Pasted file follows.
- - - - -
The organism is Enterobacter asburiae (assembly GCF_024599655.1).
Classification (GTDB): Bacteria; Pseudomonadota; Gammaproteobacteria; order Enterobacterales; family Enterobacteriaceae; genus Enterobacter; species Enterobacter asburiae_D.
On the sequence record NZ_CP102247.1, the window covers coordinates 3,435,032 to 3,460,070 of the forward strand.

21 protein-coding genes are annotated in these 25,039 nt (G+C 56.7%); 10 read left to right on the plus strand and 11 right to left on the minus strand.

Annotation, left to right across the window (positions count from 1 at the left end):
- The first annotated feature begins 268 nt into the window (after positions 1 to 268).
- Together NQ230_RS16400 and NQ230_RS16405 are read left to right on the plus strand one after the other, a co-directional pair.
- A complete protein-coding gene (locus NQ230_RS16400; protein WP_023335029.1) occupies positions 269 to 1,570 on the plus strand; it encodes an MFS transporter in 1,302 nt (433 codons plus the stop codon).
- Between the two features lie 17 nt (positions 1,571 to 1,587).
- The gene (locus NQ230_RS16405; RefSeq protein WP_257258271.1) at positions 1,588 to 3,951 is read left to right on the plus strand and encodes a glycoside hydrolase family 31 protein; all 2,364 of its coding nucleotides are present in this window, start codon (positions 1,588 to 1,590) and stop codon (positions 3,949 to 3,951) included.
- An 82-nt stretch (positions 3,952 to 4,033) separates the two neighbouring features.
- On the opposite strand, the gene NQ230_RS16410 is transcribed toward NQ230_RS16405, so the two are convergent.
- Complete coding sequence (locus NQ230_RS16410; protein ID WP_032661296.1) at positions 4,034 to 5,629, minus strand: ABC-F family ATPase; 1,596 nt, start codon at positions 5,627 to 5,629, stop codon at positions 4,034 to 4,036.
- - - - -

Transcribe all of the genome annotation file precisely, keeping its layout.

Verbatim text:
The organism is Enterobacter asburiae (assembly GCF_024599655.1).
Classification (GTDB): Bacteria; Pseudomonadota; Gammaproteobacteria; order Enterobacterales; family Enterobacteriaceae; genus Enterobacter; species Enterobacter asburiae_D.
On the sequence record NZ_CP102247.1, the window covers coordinates 3,435,032 to 3,460,070 of the forward strand.

21 protein-coding genes are annotated in these 25,039 nt (G+C 56.7%); 10 read left to right on the plus strand and 11 right to left on the minus strand.

Annotation, left to right across the window (positions count from 1 at the left end):
- The first annotated feature begins 268 nt into the window (after positions 1 to 268).
- Together NQ230_RS16400 and NQ230_RS16405 are read left to right on the plus strand one after the other, a co-directional pair.
- A complete protein-coding gene (locus NQ230_RS16400; protein WP_023335029.1) occupies positions 269 to 1,570 on the plus strand; it encodes an MFS transporter in 1,302 nt (433 codons plus the stop codon).
- Between the two features lie 17 nt (positions 1,571 to 1,587).
- The gene (locus NQ230_RS16405; RefSeq protein WP_257258271.1) at positions 1,588 to 3,951 is read left to right on the plus strand and encodes a glycoside hydrolase family 31 protein; all 2,364 of its coding nucleotides are present in this window, start codon (positions 1,588 to 1,590) and stop codon (positions 3,949 to 3,951) included.
- An 82-nt stretch (positions 3,952 to 4,033) separates the two neighbouring features.
- On the opposite strand, the gene NQ230_RS16410 is transcribed toward NQ230_RS16405, so the two are convergent.
- Complete coding sequence (locus NQ230_RS16410; protein ID WP_032661296.1) at positions 4,034 to 5,629, minus strand: ABC-F family ATPase; 1,596 nt, start codon at positions 5,627 to 5,629, stop codon at positions 4,034 to 4,036.